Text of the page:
Trump’s Effect on IR

There has been a heap of stories written about President-elect Donald J. Trump’s effect on trade relations and health care, but nary a peep about how his presidency is going to affect our world, meaning investor relations.

Granted, it would be unusual for media to report on how our country’s new chief executive officer will influence investor relations because, um, IR isn’t necessarily something bandied about in the Oval Office.

But consider this: The American people are like investors, and how you treat them in good times and bad will affect the valuation of the country. And depending on how Trump executes his policies, many publicly traded companies and their investors will have to adapt to changing market conditions.

Following is a prognosticator of sorts on how Trump will affect the world of investor relations from an industry perspective. The analysis is based on discussions with the Street and analyst notes.

  • Consumer – Investor relations executives in this sector may experience an increase in inbound calls based on exposure to manufacturing overseas, particularly in China. Trade issues may thwart valuations and likely raise a lot of questions if a company has manufacturing exposure in foreign countries.
  • Construction – Generally, investors should have optimism regarding this sector’s near-term future.  At the same time, more dollars flowing to infrastructure could prompt greater scrutiny of infrastructure companies that aren’t performing.
  • Renewables – This sector has received bipartisan support in recent years, and there is no reason to expect otherwise during the next presidential term. The biggest conundrum for IROs in this space is selling the value proposition of renewable technologies and how soon they can be realized under the incoming administration.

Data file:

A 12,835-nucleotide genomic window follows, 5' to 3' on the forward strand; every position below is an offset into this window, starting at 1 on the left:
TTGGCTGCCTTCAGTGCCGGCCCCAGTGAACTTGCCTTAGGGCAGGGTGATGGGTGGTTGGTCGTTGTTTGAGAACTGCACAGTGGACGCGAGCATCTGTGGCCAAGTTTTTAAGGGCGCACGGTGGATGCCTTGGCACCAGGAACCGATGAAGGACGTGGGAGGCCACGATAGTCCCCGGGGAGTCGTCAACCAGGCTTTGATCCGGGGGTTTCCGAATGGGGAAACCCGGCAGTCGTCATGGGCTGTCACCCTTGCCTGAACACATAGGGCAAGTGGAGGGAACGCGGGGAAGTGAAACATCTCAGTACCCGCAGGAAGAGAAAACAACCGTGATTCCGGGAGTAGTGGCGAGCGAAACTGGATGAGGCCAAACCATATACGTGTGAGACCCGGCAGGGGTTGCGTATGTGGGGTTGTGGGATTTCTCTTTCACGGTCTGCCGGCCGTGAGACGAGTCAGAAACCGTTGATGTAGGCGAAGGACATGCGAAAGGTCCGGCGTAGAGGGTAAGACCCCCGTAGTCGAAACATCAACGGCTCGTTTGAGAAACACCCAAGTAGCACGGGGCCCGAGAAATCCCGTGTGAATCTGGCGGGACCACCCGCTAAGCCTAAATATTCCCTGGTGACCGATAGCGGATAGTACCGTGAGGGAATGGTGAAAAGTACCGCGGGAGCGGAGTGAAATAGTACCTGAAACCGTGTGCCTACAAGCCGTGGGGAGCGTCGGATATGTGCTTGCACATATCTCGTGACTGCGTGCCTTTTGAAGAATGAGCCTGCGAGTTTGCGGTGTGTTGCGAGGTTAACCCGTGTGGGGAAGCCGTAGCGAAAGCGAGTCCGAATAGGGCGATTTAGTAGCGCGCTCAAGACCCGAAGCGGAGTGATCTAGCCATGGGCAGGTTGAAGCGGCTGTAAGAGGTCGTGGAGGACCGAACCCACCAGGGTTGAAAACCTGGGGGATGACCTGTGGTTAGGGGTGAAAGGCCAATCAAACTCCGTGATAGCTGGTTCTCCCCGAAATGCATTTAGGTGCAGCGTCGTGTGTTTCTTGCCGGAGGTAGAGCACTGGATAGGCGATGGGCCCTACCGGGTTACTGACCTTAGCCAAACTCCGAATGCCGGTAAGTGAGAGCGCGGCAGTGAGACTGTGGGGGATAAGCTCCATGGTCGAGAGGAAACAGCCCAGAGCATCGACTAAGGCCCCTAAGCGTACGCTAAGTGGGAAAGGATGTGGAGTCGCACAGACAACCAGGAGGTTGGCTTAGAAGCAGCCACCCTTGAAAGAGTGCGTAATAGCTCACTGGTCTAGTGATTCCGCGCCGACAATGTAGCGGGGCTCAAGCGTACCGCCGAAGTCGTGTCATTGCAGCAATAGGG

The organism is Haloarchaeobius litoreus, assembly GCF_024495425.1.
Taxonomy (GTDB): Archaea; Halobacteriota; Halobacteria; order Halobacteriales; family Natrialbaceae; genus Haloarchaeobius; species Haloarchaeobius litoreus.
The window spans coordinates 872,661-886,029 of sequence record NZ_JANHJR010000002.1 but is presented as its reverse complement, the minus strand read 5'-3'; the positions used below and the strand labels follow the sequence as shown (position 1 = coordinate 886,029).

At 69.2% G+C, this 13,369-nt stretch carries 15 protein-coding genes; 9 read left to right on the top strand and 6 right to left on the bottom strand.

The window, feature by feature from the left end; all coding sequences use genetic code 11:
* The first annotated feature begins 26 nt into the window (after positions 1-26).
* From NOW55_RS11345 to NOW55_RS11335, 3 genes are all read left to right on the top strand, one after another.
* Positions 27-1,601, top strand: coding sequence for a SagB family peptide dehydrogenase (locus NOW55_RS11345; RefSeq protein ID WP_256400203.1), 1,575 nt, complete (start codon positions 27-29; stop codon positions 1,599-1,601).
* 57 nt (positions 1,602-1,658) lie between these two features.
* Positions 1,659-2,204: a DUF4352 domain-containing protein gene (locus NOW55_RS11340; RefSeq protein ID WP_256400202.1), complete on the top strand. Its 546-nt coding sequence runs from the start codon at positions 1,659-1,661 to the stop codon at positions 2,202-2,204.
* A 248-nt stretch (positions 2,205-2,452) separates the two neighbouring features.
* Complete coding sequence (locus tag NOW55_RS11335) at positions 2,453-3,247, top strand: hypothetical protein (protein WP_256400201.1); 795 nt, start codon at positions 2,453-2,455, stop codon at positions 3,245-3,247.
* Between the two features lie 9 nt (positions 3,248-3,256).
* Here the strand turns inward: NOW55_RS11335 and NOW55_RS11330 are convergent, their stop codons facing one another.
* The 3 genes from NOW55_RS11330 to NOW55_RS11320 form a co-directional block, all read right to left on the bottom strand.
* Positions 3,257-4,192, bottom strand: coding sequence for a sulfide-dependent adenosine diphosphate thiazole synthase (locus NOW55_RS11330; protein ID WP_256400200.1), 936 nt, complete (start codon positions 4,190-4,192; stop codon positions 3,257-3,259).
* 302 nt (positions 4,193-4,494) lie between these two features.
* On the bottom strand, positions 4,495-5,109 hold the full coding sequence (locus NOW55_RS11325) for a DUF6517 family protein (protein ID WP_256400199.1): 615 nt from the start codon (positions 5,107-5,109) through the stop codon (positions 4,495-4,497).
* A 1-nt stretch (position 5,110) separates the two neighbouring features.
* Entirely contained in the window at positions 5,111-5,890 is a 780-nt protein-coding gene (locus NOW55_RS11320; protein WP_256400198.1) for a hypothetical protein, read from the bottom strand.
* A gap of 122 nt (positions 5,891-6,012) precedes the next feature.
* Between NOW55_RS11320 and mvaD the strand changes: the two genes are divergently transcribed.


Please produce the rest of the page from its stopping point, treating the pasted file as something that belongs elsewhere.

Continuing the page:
• Healthcare – With a lot of questions surrounding the future of the Affordable Care Act, many investors and investor relations professionals are likely unsure of where certain business models will stand under the new administration.
  • Technology/media – Hard to say what challenges may surface in this sector. Social media companies may come under fire for alleged fake news practices, as well as influencing the presidential outcome, which could certainly keep IR pros on their toes.
  • Banking – Investors are expecting interest rates to rise, which could bode well for the bottom line in this sector. Loosening up on regulations could also help move more financial services stocks into the black. IR executives will likely have to speak to how banks will enhance their net interest margins once the new administration is in full swing.
  • Aerospace/Defense – With a lot of suppliers in foreign countries, there could be a backlash with respect to manufacturing costs. Even though a Republican administration generally bodes well for this sector, optimism may soon fade if trade relations continue to slide.

– Evan Pondel, epondel@pondel.com